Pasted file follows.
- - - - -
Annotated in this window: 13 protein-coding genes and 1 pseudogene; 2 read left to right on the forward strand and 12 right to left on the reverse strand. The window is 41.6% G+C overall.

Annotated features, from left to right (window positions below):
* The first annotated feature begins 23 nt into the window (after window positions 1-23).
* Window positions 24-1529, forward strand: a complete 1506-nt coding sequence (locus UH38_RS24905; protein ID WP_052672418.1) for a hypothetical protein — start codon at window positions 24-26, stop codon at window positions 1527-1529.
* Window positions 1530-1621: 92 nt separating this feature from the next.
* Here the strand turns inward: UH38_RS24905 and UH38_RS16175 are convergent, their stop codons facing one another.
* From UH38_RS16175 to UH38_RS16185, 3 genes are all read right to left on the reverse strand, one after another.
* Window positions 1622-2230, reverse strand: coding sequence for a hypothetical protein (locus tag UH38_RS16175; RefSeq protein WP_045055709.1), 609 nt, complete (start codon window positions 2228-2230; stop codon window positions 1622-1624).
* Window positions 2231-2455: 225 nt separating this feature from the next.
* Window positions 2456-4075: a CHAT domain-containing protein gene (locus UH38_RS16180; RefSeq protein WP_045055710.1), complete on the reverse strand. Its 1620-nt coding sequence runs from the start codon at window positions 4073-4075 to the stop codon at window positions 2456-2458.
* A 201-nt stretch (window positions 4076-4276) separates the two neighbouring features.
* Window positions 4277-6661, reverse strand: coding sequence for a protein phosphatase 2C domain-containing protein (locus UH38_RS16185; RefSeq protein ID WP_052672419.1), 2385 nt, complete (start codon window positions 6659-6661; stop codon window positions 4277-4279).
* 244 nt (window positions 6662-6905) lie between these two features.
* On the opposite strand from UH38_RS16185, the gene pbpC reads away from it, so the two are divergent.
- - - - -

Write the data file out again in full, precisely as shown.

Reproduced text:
Annotated in this window: 13 protein-coding genes and 1 pseudogene; 2 read left to right on the forward strand and 12 right to left on the reverse strand. The window is 41.6% G+C overall.

Annotated features, from left to right (window positions below):
* The first annotated feature begins 23 nt into the window (after window positions 1-23).
* Window positions 24-1529, forward strand: a complete 1506-nt coding sequence (locus UH38_RS24905; protein ID WP_052672418.1) for a hypothetical protein — start codon at window positions 24-26, stop codon at window positions 1527-1529.
* Window positions 1530-1621: 92 nt separating this feature from the next.
* Here the strand turns inward: UH38_RS24905 and UH38_RS16175 are convergent, their stop codons facing one another.
* From UH38_RS16175 to UH38_RS16185, 3 genes are all read right to left on the reverse strand, one after another.
* Window positions 1622-2230, reverse strand: coding sequence for a hypothetical protein (locus tag UH38_RS16175; RefSeq protein WP_045055709.1), 609 nt, complete (start codon window positions 2228-2230; stop codon window positions 1622-1624).
* Window positions 2231-2455: 225 nt separating this feature from the next.
* Window positions 2456-4075: a CHAT domain-containing protein gene (locus UH38_RS16180; RefSeq protein WP_045055710.1), complete on the reverse strand. Its 1620-nt coding sequence runs from the start codon at window positions 4073-4075 to the stop codon at window positions 2456-2458.
* A 201-nt stretch (window positions 4076-4276) separates the two neighbouring features.
* Window positions 4277-6661, reverse strand: coding sequence for a protein phosphatase 2C domain-containing protein (locus UH38_RS16185; RefSeq protein ID WP_052672419.1), 2385 nt, complete (start codon window positions 6659-6661; stop codon window positions 4277-4279).
* 244 nt (window positions 6662-6905) lie between these two features.
* On the opposite strand from UH38_RS16185, the gene pbpC reads away from it, so the two are divergent.